The Protect pillar was majorly overhauled. To me, among the best changes are the new “Infrastructure Resilience” and “Data Security” control categories. These changes highlight the importance of protecting, governing, and ensuring integrity of data, as its value and use has changed over time.

“Technology Infrastructure Resilience” is one of the core reasons why we perform backups. This control category description and its controls are as follows:

Technology Infrastructure Resilience (PR.IR): Security architectures are managed with the organization’s risk strategy to protect asset confidentiality, integrity, and availability, and organizational resilience.

  • PR.IR-01: Networks and environments are protected from unauthorized logical access and usage
  • PR.IR-02: The organization’s technology assets are protected from environmental threats
  • PR.IR-03: Mechanisms are implemented to achieve resilience requirements in normal and adverse situations
  • PR.IR-04: Adequate resource capacity to ensure availability is maintained

These controls speak to the need to not only have immutable backups, but to store them in a separate security domain or as we say, virtually air gapped.

PR-IR-03 speaks to this specifically in the mention of resiliency requirements at work in adverse situations.

While the infrastructure resiliency control set broadly speaks to needing backups alongside the other elements of a resilient infrastructure, in the “protect data security” category there’s a specific control – PR.DS-11 – that calls out backups that are both maintained and tested. From CRF 2.0 directly:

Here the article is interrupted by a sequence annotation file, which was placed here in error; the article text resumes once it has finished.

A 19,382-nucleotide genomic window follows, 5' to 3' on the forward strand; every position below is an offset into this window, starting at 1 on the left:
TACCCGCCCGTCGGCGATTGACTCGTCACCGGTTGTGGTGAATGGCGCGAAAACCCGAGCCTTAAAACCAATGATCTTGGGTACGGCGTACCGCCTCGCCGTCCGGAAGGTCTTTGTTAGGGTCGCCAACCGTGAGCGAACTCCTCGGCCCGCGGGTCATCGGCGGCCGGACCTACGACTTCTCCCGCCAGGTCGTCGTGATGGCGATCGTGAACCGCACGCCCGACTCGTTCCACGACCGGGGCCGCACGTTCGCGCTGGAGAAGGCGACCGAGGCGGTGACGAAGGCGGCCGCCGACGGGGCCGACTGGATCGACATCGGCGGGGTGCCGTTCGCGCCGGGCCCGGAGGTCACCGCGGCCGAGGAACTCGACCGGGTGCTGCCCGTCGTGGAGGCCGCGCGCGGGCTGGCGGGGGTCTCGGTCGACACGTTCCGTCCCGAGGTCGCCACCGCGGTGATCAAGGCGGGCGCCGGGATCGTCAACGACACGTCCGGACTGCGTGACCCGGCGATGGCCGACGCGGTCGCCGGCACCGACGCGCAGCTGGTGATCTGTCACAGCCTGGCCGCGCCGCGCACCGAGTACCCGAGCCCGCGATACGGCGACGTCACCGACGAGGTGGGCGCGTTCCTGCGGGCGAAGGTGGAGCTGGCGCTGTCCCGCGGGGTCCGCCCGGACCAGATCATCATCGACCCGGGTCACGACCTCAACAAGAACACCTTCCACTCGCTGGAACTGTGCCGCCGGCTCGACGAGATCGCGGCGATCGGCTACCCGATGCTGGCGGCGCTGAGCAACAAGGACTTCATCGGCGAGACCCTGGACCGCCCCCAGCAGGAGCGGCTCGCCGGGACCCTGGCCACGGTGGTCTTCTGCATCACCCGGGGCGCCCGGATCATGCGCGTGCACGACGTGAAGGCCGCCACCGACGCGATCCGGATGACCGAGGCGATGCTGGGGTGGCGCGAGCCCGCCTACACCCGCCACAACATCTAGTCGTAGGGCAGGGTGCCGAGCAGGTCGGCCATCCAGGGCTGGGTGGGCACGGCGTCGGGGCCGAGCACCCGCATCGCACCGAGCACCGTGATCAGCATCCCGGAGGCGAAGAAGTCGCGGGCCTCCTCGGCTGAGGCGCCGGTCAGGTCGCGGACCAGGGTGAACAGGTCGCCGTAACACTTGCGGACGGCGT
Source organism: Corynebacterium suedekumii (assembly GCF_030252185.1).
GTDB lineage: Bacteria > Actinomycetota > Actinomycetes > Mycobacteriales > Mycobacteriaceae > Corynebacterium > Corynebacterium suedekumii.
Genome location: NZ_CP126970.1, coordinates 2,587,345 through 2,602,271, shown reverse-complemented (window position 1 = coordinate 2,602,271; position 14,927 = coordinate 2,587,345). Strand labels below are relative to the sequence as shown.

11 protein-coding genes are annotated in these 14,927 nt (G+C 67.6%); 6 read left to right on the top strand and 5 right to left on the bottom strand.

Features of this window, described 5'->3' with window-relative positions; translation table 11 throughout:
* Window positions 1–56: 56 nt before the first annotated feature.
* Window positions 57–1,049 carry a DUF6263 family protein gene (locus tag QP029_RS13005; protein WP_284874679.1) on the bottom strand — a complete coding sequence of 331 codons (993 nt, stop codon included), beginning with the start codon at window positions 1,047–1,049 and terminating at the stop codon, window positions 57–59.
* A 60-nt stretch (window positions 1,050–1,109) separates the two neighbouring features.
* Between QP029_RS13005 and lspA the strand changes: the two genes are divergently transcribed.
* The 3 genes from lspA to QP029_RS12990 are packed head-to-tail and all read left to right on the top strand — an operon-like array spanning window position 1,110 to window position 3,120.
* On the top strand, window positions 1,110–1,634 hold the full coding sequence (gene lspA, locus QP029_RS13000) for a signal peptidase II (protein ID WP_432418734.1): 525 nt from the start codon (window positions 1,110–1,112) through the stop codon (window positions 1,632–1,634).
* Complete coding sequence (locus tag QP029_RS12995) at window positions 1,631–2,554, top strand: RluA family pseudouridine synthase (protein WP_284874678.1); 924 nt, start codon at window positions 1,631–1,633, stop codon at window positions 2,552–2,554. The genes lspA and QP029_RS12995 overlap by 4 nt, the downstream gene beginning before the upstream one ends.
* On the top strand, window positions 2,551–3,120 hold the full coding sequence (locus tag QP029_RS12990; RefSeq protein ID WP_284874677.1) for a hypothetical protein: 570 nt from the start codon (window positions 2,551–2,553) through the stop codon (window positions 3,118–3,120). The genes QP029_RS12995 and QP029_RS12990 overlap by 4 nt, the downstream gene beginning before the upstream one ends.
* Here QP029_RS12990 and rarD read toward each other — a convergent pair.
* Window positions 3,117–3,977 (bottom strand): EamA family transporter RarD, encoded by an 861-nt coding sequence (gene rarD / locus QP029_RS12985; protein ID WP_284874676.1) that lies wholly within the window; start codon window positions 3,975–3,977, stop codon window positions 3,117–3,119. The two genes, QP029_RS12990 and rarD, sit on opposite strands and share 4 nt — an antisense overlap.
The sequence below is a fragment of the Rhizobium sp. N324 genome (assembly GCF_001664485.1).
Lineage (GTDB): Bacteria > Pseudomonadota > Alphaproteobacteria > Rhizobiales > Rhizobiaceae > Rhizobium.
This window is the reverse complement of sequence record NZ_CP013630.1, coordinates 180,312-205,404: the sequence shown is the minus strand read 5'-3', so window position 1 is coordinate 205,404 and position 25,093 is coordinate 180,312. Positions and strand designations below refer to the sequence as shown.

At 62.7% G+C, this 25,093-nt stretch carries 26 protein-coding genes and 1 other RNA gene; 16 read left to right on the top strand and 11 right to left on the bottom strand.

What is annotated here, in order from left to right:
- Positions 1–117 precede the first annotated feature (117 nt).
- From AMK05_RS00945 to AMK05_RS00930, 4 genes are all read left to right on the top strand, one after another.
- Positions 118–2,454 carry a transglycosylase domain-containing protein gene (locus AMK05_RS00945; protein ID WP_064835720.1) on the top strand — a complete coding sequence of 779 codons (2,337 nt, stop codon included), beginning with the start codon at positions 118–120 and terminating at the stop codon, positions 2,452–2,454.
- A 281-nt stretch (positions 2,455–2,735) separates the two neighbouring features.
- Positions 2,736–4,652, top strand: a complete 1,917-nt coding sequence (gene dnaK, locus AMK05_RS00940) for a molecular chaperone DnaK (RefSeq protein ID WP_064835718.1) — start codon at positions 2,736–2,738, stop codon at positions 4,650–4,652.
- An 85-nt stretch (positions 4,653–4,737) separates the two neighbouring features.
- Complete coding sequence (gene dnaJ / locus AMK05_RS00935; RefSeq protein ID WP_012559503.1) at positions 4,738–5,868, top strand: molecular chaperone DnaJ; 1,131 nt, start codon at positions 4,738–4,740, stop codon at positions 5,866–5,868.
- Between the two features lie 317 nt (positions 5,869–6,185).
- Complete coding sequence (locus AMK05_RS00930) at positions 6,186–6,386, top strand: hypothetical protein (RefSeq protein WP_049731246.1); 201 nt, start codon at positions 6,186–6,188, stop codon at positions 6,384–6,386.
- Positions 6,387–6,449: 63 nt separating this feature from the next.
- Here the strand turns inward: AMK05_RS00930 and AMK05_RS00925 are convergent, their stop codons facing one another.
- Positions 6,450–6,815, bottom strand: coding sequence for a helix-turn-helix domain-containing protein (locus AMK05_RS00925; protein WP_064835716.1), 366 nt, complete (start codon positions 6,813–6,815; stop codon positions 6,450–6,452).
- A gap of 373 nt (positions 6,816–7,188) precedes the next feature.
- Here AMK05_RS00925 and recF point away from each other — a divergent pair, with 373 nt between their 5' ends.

Protect – Data Security

PR.DS-11: Backups of data are created, protected, maintained, and tested

While these changes may not make a material difference to the program that you’re running, from an audit perspective it clarifies the types of controls and protections that need to be in place under the new Protect pillar.


While I haven’t written about it extensively on the Clumio blog, incident response is one of my favorite parts of security, and where I spent the early part of my career.

The changes in CSF 2.0 are more like a reorganization than net new controls.

The notation of using information gathered during the analysis phase of an incident to inform and impact recovery activities remains the same in 2.0.